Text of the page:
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News: Genome Maintenance Research Program

Correctly copying DNA

Friday, March 15th, 2019

A precise understanding of how the enzyme topoisomerase II cuts DNA could lead to better anti-cancer therapies.

Achilles’ heel for kidney cancer

Monday, March 4th, 2019

A recent study found that renal cell carcinoma cells with mutations in an enzyme-encoding gene, SETD2, were sensitive to a drug that inhibits the enzyme PI3K-beta.

Novel DNA repair mechanism preserves genome integrity: study

Monday, March 4th, 2019

Vanderbilt investigators have discovered a new DNA repair pathway that guards against genomic mutations. Their findings were published recently in the journal Cell.

The yin and yang of cell signaling

Thursday, February 14th, 2019

Changes in enzymes involved in lysophospholipid signaling can activate a pathway implicated in development of cancer, a recent study suggests.

Cell death pathway implicated in bone marrow failure

Monday, February 4th, 2019

Vanderbilt researchers have linked a specific form of programmed cell death to myelodysplastic syndrome, a type of bone marrow failure.

DNA’s on/off switch

Friday, January 18th, 2019

A recent study shows that a component of the DNA primase enzyme acts as a reversible on/off switch for DNA binding and represents a fundamentally new method of communication between DNA-processing enzymes.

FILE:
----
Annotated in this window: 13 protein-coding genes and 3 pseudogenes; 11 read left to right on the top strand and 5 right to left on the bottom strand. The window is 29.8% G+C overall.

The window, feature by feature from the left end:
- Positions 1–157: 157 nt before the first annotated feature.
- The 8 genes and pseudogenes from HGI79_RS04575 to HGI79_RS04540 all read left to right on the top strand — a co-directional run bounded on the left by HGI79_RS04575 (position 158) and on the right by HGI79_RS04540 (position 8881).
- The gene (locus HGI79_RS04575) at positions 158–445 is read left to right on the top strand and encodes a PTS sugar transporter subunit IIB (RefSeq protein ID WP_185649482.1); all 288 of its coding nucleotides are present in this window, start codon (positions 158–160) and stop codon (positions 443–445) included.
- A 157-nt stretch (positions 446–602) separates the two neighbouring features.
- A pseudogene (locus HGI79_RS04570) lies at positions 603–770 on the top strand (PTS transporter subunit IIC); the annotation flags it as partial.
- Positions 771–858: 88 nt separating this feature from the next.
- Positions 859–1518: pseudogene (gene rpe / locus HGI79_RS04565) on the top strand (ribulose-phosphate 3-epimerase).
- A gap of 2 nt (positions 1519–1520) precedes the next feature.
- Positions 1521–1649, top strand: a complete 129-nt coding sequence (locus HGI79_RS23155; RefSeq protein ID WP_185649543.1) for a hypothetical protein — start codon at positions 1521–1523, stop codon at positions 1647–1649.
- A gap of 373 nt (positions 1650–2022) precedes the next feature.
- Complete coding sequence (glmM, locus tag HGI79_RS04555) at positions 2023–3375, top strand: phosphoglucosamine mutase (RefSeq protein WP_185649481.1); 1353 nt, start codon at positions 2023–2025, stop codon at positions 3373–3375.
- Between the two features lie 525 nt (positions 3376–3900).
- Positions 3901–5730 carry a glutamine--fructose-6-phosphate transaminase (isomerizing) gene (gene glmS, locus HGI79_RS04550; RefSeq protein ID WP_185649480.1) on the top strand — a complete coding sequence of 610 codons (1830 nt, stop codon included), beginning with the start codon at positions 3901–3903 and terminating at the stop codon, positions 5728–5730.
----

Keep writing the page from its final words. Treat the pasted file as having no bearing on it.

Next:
Grant enhances study of new chemotherapy targets

Monday, October 22nd, 2018

Vanderbilt chemists have been awarded $7.2 million over the next five years from the National Cancer Institute to lead an initiative to better understand how a combination chemotherapy for breast cancer targets DNA.

Team’s potential lung cancer therapy lands award from SBIR

Thursday, September 27th, 2018

A potential cancer drug aimed at enhancing the effectiveness of ionizing radiation in lung cancer patients is a step closer to development with funding support from the Small Business Innovation Research (SBIR) program.

Energetic gene switch

Tuesday, September 4th, 2018

Vanderbilt researchers have identified a previously undetected type of histone modification that may have implications for cancer and other conditions.

Genetic balancing act

Friday, August 3rd, 2018

A recent study showing that protein called RADX helps regulate the process of DNA repair may help us better understand why some cancers are more or less resistant to certain therapies

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